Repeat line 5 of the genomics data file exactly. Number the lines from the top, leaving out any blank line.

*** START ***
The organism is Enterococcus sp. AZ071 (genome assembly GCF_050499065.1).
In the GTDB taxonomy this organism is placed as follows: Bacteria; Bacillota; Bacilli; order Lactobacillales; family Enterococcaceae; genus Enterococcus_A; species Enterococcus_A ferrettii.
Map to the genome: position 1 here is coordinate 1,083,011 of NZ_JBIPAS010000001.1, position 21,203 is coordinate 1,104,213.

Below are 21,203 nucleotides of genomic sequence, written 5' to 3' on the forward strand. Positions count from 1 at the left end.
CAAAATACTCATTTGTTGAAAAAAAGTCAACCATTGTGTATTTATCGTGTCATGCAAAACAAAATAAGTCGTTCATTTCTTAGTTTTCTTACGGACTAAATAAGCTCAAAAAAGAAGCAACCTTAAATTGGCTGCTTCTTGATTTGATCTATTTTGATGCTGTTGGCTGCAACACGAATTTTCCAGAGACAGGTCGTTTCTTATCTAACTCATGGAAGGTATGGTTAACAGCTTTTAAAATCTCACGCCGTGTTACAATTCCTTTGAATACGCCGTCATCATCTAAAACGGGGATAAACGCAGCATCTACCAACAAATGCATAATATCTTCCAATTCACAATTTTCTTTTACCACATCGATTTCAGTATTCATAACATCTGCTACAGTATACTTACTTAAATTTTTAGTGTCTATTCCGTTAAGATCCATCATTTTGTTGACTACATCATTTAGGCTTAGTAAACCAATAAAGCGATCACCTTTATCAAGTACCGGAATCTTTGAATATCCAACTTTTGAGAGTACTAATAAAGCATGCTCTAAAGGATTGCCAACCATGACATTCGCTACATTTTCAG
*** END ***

CAAAATACTCATTTGTTGAAAAAAAGTCAACCATTGTGTATTTATCGTGTCATGCAAAACAAAATAAGTCGTTCATTTCTTAGTTTTCTTACGGACTAAATAAGCTCAAAAAAGAAGCAACCTTAAATTGGCTGCTTCTTGATTTGATCTATTTTGATGCTGTTGGCTGCAACACGAATTTTCCAGAGACAGGTCGTTTCTTATCTAACTCATGGAAGGTATGGTTAACAGCTTTTAAAATCTCACGCCGTGTTACAATTCCTTTGAATACGCCGTCATCATCTAAAACGGGGATAAACGCAGCATCTACCAACAAATGCATAATATCTTCCAATTCACAATTTTCTTTTACCACATCGATTTCAGTATTCATAACATCTGCTACAGTATACTTACTTAAATTTTTAGTGTCTATTCCGTTAAGATCCATCATTTTGTTGACTACATCATTTAGGCTTAGTAAACCAATAAAGCGATCACCTTTATCAAGTACCGGAATCTTTGAATATCCAACTTTTGAGAGTACTAATAAAGCATGCTCTAAAGGATTGCCAACCATGACATTCGCTACATTTTCAG